Sep 22, 2011
Qualcomm products mentioned within this post are offered by Qualcomm Technologies, Inc. and/or its subsidiaries.
As a father of two kids, I am the happiest when they self organize their things without my intervention. Well, that might be a bit of a stretch when it comes to kids, but it’s actually a reality for unplanned, plug-and-play femtocells, thanks to Qualcomm’s UltraSON (Ultra Self Organizing Network).
As I have explained in a previous blog, femtocells bring enormous benefits. No wonder, their popularity is growing by the day. As reported by Informa in June this year, the number of deployed 3G femtocells, has now surpassed that of 3G macrocells. Femtos are designed to be user deployable. Which means, there is no network planning or network optimization involved, nor do the operators control where and how are they deployed. Again, as I’ve previously mentioned, this poses challenges.
The good news is that Qualcomm’s UltraSON, which is part of our FSM chipset solution, is here to the rescue! It is comprised of many, advanced algorithms that ensure femtos operate in a way that will not adversely affect the larger macro networks, while still providing excellent coverage, capacity and data rates to users.
At the very outset, there are four things that would be of concern when femtos are being deployed en masse, especially, in “restricted access:” mode
1) femto users get best possible coverage/data rates;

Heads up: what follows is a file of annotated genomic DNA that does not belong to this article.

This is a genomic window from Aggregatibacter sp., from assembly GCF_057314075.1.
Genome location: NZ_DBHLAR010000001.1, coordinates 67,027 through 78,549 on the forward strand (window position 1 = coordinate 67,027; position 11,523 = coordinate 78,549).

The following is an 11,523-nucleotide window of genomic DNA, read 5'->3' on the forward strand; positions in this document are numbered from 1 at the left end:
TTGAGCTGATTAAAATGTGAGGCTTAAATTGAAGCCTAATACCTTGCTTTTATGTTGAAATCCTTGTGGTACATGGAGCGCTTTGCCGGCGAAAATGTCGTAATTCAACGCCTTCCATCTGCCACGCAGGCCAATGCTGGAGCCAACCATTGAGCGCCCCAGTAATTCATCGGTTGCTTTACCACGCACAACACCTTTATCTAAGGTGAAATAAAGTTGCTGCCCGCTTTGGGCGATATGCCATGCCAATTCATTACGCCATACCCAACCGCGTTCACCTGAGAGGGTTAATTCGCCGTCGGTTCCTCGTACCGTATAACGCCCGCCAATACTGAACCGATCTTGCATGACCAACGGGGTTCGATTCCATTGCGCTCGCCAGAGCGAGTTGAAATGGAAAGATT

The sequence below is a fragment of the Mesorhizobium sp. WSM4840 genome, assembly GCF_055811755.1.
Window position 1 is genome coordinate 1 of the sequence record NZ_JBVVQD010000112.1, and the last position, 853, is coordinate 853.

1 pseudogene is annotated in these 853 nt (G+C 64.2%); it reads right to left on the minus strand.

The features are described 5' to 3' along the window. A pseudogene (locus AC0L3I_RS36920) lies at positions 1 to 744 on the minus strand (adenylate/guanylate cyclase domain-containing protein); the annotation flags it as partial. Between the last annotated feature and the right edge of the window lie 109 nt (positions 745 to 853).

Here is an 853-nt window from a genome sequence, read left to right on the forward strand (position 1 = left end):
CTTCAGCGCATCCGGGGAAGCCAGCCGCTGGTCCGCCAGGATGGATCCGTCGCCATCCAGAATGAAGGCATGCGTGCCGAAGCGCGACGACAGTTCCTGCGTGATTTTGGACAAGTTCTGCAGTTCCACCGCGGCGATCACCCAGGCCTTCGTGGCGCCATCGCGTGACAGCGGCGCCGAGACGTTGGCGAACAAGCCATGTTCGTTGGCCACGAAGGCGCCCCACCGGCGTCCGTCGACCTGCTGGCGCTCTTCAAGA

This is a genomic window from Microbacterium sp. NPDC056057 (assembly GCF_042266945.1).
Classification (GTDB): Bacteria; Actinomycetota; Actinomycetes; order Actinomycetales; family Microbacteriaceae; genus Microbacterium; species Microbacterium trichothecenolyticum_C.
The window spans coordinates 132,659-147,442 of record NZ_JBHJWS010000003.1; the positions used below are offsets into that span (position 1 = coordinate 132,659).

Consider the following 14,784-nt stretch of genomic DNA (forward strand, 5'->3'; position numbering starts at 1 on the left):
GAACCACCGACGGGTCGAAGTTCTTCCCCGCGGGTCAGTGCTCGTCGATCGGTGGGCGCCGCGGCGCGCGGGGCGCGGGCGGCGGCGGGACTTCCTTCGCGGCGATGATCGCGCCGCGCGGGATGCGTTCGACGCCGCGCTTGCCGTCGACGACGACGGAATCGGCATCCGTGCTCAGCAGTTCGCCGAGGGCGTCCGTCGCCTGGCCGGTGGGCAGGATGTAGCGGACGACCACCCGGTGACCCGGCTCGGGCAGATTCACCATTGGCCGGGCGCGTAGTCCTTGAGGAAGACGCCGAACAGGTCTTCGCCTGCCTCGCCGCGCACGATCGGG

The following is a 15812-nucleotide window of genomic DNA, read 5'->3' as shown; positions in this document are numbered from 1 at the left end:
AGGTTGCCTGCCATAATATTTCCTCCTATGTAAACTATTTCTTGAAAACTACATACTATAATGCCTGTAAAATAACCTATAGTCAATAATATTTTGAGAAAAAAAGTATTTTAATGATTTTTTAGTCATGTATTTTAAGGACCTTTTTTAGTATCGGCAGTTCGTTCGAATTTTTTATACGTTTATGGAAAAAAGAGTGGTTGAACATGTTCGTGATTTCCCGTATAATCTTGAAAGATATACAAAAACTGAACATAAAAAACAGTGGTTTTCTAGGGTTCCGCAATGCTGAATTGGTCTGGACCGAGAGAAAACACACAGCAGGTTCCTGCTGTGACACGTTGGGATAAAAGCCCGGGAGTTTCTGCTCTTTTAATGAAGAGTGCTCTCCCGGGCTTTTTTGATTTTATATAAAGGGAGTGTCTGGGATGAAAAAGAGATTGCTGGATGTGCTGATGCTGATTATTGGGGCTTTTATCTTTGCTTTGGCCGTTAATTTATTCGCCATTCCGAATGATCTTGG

2) femto users are not affected by macro users around them;
3) macro users are not affected when they are around femtos; and
4) the larger macro network is not affected adversely by the presence of femtos.
UltraSON uses mainly two levers to make all the above happen: femto transmit power that controls interference on the downlink; and femto-user transmit power that limits interference in the uplink.
Looking at the first lever, if femto transmit power is too low, the coverage might be limited, affecting data rates and user experience.
If too high, the coverage may leak out and create interference to nearby macro users. So, UltraSON ensures that transmit power is maintained at an optimal level, by learning the RF environment and usage pattern (usage locations within the coverage area) and periodically fine-tuning the output power to meet it.
The second lever achieves the objective of reducing uplink interference to macrocells by controlling the absolute power of femto-users, as well as by managing their data rates.
There is a location aspect as well. For example, femtos located away from the macrocells toward the cell-edge, may need higher limits for femto-user transmit power, so as to overcome the effect of higher transmit power of surrounding macro users. By the same token, the limits may be lower for the femtos closer to macrocell.
The bottom line is that UltraSON is a one-stop solution that takes care of all of your concerns about femto and macrocell interference, while providing an excellent user experience.
If you need more information about UltraSON algorithms and femtocells as a whole, please visit our website www.qualcomm.com/femto. Also, I am conducting a session titled “The Big World of Small-Cells” at Mobilize in San Francisco on 26th Sep at 10am, which will discuss femtocells and their evolution in detail. Hope you join me.